Nottingham Trent University has ordered a fresh look at Southampton Institute's troubled overseas franchise operation in an effort to safeguard its own reputation.
The extraordinary intervention follows a fierce institutional review, conducted by the university's academic auditors and seen by The THES, which criticises the institute's overseas activity as being "commercially rather than academically driven".
It also admonishes the institute's directorate for underestimating the scale of the problems highlighted by the Higher Education Quality Council earlier this year.
NTU's move represents a severe setback for the institute which, as the country's biggest institute of higher education, has been bidding to become a full university.
It is also a fresh personal blow to David Leyland, the institute's director. The review was critical of management and noted that the problems "will be more difficult and time consuming to resolve than the Institute Directorate believes".
The institute, which runs NTU-validated courses, has been forced into the unusual position of having to seek prior approval from the university for every new overseas venture involving NTU degrees.
Yet the prospect of further foreign activity following the much-publicised difficulties surrounding institute's Athens campus seems poor. The university found that Southampton, which is "still maturing as an institution", had "entered quickly into a range of overseas collaborations without the benefit of previous experience or a clearly though out strategy".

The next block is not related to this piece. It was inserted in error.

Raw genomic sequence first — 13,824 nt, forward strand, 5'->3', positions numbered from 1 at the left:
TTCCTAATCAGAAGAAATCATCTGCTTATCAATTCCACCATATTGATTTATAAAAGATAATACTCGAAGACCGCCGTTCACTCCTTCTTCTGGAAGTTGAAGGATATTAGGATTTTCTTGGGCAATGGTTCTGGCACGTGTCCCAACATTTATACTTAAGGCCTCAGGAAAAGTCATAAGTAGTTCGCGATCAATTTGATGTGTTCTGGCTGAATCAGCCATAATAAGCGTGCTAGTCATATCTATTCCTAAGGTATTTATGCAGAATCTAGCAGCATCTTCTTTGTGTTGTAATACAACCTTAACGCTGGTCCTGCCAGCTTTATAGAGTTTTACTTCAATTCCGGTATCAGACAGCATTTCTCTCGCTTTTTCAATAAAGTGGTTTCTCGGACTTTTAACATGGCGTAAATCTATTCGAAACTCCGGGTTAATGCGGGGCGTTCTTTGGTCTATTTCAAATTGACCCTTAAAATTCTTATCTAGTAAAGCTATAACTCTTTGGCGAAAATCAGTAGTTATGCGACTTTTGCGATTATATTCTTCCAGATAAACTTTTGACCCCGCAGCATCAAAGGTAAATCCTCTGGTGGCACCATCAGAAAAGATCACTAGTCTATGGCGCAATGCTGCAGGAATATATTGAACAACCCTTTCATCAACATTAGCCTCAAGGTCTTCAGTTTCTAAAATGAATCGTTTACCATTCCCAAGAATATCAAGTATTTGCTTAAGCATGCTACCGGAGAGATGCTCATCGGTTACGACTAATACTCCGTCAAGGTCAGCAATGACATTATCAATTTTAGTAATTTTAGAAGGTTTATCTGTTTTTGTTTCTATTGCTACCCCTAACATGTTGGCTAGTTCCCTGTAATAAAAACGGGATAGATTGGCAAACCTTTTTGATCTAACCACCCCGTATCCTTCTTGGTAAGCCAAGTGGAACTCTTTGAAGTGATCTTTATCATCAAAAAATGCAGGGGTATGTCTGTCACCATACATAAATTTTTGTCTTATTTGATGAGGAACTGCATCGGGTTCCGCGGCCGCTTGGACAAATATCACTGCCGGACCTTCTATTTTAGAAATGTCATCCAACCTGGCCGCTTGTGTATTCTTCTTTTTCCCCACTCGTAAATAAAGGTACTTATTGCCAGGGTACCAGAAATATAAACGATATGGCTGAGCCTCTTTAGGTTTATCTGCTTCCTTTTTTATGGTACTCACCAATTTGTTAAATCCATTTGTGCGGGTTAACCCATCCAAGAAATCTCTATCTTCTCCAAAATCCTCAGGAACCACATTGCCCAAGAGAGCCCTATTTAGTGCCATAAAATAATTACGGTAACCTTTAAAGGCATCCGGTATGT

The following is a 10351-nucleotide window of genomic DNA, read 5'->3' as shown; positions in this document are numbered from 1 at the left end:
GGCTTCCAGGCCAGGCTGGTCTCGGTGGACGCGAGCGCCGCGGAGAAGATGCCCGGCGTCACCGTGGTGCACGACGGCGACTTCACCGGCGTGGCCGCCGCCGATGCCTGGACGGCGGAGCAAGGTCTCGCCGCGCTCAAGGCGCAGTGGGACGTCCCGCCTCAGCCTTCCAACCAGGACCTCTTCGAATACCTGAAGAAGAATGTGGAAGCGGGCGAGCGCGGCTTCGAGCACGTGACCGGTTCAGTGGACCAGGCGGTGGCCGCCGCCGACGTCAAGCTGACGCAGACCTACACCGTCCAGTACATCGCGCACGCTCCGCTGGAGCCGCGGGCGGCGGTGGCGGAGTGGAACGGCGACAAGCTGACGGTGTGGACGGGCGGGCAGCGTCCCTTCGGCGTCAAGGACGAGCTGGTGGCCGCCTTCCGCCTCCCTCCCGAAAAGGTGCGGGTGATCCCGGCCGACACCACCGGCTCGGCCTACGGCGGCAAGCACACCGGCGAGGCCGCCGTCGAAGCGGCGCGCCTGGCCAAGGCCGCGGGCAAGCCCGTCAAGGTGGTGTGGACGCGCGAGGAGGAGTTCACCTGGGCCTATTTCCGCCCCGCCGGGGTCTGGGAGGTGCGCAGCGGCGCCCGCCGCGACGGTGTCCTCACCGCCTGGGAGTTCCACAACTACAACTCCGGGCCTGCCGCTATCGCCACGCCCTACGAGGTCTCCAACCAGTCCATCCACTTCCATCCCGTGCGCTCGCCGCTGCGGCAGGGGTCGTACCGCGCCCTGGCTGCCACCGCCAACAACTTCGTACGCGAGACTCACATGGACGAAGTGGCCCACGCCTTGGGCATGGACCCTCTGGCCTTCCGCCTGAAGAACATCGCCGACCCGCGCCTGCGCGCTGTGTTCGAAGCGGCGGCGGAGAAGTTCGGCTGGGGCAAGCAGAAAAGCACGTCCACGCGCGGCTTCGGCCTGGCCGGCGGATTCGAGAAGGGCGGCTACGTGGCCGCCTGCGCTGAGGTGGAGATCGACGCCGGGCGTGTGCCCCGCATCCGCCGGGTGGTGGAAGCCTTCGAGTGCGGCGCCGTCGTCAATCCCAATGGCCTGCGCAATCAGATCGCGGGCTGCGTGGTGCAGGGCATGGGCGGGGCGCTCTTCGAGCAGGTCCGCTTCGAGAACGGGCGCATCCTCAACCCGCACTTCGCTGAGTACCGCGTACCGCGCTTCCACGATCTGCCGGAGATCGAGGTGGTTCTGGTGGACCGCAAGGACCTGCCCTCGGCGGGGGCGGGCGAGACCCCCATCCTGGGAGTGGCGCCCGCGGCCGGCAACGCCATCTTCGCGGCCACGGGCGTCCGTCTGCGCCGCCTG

It said the time had come "to concentrate on firmly establishing existing activity rather than entering into new collaboration".
NTU is so concerned about the overseas ventures that it is planning a round of visits to each foreign-based campus, including Athens, Alicante and "outreach" centres in Bombay and elsewhere, which do not have the status of a full campus, as part of a more rigorous annual monitoring programme.
The university is also reserving the right to give final approval for any future publicity and marketing material associated with NTU award-bearing courses at home and overseas. The report also criticises the institute's international office, whose role was declared "unclear".
Keith Short, NTU's deputy vice chancellor, said: "We are very satisfied with the exemplary way in which the UK-based courses are being handled. We now want to see the same procedures for the institute's overseas activities."
Brighton Polytechnic's founding director Geoffrey Hall is expected to adjudicate on the institute's communication process when he completes his independent review later this year.
No one at Southampton Institute was available for comment.